GOING OUT SLIGHTLY FASTER IN 5-12 MINUTE EVENTS LEADS TO BETTER PERFORMANCE AND LESS EXERCISE STRAIN
Zacharogiannis, E., Paradisis, G., Tziortzis, S., & Smirniotou, A. (2006). Metabolic and performance profile of pacing at peak VO2 velocity. Medicine and Science in Sports and Exercise, 38(5), Supplement abstract 2580.
The aim of this study was to investigate the effect of pacing strategies at peak VO2 velocity on performance and selected metabolic parameters. Trained Ss (N = 12) performed an incremental test to determine vVO2max and a maximal run at vVO2max at least 48 hours after. In random order two days after vVO2max tests, Ss performed the second or third maximal runs. The second trial started with 1km/h faster than vVO2max velocity (+1vVO2max) for half of the duration of the vVO2max trial with the rest of the test 1km/h slower than vVO2max velocity. The third pacing trial started 1km/h slower than vVO2max velocity (-1vVO2max) for half of the duration of the vVO2max trial with the rest of the test 1km/h faster than vVO2max velocity.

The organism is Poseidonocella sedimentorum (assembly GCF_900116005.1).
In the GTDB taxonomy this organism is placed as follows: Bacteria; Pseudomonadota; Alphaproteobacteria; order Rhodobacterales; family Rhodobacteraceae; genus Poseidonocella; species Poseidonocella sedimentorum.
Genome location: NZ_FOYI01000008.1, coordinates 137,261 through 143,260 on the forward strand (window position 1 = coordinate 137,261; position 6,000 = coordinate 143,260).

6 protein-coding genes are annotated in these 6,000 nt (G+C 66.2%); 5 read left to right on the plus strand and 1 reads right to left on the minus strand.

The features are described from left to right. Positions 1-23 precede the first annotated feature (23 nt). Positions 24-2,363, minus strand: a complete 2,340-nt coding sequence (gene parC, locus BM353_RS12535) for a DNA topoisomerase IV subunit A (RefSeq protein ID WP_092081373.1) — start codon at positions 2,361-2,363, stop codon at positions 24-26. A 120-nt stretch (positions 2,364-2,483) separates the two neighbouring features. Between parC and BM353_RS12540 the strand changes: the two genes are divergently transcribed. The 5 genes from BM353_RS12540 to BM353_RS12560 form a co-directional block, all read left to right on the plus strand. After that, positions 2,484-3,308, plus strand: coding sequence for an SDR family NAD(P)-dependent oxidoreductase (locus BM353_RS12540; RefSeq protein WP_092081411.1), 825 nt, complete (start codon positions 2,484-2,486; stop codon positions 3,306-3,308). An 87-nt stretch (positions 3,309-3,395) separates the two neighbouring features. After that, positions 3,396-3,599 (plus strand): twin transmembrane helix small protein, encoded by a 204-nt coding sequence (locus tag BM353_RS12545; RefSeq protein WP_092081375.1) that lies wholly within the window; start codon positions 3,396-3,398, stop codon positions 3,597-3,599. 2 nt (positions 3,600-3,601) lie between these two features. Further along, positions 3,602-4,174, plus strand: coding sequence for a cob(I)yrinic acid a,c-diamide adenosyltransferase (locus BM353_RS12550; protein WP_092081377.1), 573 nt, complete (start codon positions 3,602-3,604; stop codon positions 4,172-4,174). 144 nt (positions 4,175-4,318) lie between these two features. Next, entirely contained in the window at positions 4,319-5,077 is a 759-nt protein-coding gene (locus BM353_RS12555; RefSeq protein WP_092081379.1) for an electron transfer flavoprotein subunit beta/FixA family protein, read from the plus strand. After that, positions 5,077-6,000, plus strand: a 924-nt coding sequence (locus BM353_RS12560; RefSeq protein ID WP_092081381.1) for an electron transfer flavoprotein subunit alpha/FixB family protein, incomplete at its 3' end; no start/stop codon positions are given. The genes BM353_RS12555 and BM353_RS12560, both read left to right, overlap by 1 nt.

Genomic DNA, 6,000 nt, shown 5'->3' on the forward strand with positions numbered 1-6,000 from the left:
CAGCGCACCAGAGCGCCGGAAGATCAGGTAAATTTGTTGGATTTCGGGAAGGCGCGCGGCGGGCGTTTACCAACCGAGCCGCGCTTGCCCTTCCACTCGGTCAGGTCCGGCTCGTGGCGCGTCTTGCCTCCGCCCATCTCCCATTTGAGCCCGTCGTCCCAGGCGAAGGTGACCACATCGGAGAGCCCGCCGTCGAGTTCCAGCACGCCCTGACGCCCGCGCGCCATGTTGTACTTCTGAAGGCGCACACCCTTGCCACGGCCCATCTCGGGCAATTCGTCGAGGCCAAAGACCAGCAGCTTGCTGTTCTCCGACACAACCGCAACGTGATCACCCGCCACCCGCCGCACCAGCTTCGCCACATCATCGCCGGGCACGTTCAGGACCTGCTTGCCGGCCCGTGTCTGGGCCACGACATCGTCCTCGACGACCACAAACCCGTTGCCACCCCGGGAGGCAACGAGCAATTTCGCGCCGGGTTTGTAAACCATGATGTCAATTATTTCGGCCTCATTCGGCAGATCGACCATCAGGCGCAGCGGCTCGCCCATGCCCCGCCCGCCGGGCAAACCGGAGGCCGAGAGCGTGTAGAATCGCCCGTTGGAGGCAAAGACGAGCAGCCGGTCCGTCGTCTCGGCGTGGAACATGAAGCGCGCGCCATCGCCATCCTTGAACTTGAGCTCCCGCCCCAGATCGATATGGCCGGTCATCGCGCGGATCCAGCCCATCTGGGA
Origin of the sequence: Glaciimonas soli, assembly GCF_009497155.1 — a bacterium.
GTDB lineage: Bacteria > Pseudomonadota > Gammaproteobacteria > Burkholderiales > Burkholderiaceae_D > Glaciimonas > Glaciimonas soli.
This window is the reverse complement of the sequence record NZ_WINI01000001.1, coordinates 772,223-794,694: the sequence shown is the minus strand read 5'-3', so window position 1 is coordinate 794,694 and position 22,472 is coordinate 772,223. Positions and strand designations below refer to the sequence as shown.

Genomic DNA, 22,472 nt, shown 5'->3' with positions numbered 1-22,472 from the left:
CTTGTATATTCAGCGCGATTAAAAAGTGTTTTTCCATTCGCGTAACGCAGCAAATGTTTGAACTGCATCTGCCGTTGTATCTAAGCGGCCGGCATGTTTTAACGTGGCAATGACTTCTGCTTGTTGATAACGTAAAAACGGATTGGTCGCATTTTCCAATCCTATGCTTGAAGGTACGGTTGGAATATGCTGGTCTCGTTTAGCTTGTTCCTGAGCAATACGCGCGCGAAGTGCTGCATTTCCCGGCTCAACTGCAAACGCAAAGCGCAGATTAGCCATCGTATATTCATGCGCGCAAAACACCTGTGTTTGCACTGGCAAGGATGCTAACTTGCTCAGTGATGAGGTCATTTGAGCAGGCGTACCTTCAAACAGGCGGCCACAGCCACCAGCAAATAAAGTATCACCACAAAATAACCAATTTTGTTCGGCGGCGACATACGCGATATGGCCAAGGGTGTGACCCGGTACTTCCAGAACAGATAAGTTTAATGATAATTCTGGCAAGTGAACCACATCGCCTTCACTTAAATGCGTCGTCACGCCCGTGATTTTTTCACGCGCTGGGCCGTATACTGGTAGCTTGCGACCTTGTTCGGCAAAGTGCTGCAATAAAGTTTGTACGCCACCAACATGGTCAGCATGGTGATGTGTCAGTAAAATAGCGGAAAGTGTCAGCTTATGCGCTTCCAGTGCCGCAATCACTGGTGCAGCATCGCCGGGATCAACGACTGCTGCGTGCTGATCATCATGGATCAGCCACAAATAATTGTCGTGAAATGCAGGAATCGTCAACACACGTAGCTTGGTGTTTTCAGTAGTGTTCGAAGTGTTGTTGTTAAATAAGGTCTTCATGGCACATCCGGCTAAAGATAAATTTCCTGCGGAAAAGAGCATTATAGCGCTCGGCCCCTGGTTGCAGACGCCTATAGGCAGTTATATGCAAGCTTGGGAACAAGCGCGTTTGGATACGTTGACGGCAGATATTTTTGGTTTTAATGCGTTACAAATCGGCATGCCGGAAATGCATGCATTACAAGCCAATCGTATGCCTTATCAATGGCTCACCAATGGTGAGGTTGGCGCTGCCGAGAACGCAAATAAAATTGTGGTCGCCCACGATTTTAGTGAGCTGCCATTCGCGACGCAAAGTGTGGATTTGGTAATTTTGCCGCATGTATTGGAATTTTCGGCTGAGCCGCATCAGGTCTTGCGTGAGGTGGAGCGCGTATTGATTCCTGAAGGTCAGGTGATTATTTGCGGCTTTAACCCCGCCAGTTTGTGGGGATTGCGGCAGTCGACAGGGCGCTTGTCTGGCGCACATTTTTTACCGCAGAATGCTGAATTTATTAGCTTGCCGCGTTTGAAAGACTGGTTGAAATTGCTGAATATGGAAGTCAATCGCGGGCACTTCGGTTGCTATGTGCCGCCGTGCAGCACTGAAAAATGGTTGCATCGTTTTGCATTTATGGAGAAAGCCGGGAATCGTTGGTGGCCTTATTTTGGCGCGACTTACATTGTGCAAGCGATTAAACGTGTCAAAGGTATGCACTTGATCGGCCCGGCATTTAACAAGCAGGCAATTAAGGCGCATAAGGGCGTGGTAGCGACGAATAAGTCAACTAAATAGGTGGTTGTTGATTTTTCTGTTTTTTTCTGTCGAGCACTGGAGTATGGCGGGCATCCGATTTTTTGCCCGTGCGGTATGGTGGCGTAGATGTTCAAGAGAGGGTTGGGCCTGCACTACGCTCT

The "going out faster" pacing strategy produced a significantly longer distance than the "going out slower" trial. Post exercise blood lactate concentration and accumulated oxygen deficit were significantly lower after the fast trial than in the slow.
Implication. If the duration of maximal effort varies between 5 and 12 minutes. A slightly faster pace in the initial stages of exercise will produce better performance. There are also indications that anaerobic metabolism overall is less stressed with an early slightly faster pace and that decreased metabolic acidosis may explain improved performance.
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